Fat-shaming. That is a term that is being heard more and more around the Hamptons these days.
If you are a man living in the Hamptons with a perfectly chiseled body and six-pack abs, then you probably have no need to worry.
Still…many men cry at the sight of our overweight bodies in front of the mirror. We too want the perfect body to attract or keep the perfect partner. And when someone at the beach makes a comment about our mild obesity, it hurts. We are the Fat-Shamed.
The Hamptons, widely known for its beautiful people, contributes to insecurities for many overweight men. We are being fat-shamed everywhere we turn. Boutique stores featuring male mannequins with smaller waists don’t help the situation. It’s a wonder that many of us overweight males can even muster enough courage to leave our homes.
All of this can manifest itself in a way that becomes dangerous to men’s health—fat-shaming can also lead to manorexia.
According to the Urban Dictionary, manorexia is the male version of anorexia nervosa. This eating disorder is commonly found in models or starlets, but is now affecting men. Anorexia among women and young girls gets significant attention, but manorexia gets very little.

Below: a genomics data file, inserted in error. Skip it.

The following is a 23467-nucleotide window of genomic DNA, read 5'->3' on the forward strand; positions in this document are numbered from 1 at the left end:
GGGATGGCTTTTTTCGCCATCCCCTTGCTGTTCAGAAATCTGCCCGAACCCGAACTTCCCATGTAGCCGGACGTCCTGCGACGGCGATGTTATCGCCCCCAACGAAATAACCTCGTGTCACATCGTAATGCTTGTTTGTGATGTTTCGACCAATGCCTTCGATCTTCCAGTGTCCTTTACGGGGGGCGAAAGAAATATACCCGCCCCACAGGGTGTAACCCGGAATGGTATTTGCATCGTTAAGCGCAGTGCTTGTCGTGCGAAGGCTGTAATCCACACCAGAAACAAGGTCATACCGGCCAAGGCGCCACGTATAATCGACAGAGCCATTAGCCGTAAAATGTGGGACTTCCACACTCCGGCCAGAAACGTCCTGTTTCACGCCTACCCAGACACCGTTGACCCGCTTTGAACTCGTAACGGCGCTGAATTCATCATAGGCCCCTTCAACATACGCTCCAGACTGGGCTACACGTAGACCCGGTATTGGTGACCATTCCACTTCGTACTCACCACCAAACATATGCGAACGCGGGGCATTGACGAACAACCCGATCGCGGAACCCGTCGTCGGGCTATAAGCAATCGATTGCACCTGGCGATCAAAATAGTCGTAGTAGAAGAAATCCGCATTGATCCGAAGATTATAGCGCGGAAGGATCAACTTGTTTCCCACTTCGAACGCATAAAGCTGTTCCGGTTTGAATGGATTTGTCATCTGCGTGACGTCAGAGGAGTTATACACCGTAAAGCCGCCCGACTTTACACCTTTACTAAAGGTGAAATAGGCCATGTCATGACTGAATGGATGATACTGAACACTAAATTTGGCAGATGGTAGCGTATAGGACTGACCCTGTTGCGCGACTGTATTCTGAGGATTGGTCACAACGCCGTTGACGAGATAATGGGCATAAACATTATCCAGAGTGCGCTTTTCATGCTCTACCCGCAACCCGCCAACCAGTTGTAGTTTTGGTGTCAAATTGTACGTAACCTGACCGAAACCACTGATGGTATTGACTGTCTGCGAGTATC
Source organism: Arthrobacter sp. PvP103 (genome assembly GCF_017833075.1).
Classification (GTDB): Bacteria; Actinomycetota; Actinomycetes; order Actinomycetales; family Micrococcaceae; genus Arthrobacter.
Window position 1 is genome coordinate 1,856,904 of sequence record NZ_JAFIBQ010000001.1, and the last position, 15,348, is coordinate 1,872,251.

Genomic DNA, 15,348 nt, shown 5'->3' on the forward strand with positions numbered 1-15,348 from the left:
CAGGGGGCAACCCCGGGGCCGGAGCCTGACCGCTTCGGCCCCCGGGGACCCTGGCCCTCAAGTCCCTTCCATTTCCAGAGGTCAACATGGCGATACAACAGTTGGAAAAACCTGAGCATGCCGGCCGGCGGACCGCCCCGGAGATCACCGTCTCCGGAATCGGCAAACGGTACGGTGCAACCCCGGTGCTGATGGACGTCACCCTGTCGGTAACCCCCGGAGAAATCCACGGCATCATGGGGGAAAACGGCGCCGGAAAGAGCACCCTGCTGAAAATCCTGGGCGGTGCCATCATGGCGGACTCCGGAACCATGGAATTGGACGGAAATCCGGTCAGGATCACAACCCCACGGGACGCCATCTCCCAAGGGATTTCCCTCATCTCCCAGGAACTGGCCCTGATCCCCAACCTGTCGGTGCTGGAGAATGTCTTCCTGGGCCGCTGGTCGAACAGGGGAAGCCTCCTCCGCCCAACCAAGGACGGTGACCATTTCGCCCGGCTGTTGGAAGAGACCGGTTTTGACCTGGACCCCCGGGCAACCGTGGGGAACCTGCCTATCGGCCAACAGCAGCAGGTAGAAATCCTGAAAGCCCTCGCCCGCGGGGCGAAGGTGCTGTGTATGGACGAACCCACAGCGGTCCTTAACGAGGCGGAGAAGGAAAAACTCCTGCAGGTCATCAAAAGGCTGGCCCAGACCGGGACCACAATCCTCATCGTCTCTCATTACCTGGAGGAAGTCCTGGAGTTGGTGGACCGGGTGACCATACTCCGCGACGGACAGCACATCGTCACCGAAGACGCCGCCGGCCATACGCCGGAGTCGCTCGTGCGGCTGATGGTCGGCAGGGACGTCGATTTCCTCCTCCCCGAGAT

The National Eating Disorder Association has reported that more than a million men (and boys) battle the illness each day. It is more commonly found among people that live in areas where vanity and keeping up appearances is widely recognized. The Hamptons is the perfect environment in that regard.
Do we really want to see men standing over the commodes and barfing up their dinners in the bathrooms of our fine area restaurants? Nay, I say. So let’s be proactive and do something about it.
Maybe if we started featuring plus-size men in print media, in a favorable way, we could help to reverse the stigma that leads to this disorder? Perhaps a couple summer runway events featuring heavier male models?
We also need to open a dialogue regarding this real and present condition. We have hundreds of fundraisers and charity events going on this summer on the East End, but I can’t find a single event purely dedicated to raising the awareness for manorexia
Until fat-shaming is eradicated, my advice to fellow overweight males is to maintain good spirits by standing in front of the mirror and repeating the Daily Affirmations by Stuart Smalley: “I am good enough, I am smart enough, and doggone it, people like me.”